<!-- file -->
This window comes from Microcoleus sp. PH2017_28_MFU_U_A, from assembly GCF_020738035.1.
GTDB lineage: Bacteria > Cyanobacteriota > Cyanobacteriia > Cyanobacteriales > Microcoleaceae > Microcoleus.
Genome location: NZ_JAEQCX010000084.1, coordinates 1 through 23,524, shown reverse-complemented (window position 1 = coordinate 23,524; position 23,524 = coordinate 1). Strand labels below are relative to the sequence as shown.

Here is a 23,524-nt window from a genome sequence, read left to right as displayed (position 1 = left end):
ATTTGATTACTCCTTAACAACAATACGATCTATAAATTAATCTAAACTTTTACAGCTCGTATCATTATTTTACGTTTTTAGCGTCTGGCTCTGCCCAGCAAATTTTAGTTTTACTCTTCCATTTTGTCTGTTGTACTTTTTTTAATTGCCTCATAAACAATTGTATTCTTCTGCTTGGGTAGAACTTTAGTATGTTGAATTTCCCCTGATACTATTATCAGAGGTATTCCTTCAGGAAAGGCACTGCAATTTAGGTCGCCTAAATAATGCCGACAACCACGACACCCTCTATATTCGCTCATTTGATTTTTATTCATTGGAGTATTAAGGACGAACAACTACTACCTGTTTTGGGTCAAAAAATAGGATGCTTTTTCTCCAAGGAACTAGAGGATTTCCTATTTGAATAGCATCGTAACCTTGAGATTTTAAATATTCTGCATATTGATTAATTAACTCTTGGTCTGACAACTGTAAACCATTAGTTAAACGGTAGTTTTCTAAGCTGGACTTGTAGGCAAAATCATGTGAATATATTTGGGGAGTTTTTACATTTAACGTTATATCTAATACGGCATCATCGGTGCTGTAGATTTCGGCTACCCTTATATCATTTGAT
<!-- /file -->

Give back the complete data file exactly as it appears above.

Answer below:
This window comes from Microcoleus sp. PH2017_28_MFU_U_A, from assembly GCF_020738035.1.
GTDB lineage: Bacteria > Cyanobacteriota > Cyanobacteriia > Cyanobacteriales > Microcoleaceae > Microcoleus.
Genome location: NZ_JAEQCX010000084.1, coordinates 1 through 23,524, shown reverse-complemented (window position 1 = coordinate 23,524; position 23,524 = coordinate 1). Strand labels below are relative to the sequence as shown.

Here is a 23,524-nt window from a genome sequence, read left to right as displayed (position 1 = left end):
ATTTGATTACTCCTTAACAACAATACGATCTATAAATTAATCTAAACTTTTACAGCTCGTATCATTATTTTACGTTTTTAGCGTCTGGCTCTGCCCAGCAAATTTTAGTTTTACTCTTCCATTTTGTCTGTTGTACTTTTTTTAATTGCCTCATAAACAATTGTATTCTTCTGCTTGGGTAGAACTTTAGTATGTTGAATTTCCCCTGATACTATTATCAGAGGTATTCCTTCAGGAAAGGCACTGCAATTTAGGTCGCCTAAATAATGCCGACAACCACGACACCCTCTATATTCGCTCATTTGATTTTTATTCATTGGAGTATTAAGGACGAACAACTACTACCTGTTTTGGGTCAAAAAATAGGATGCTTTTTCTCCAAGGAACTAGAGGATTTCCTATTTGAATAGCATCGTAACCTTGAGATTTTAAATATTCTGCATATTGATTAATTAACTCTTGGTCTGACAACTGTAAACCATTAGTTAAACGGTAGTTTTCTAAGCTGGACTTGTAGGCAAAATCATGTGAATATATTTGGGGAGTTTTTACATTTAACGTTATATCTAATACGGCATCATCGGTGCTGTAGATTTCGGCTACCCTTATATCATTTGAT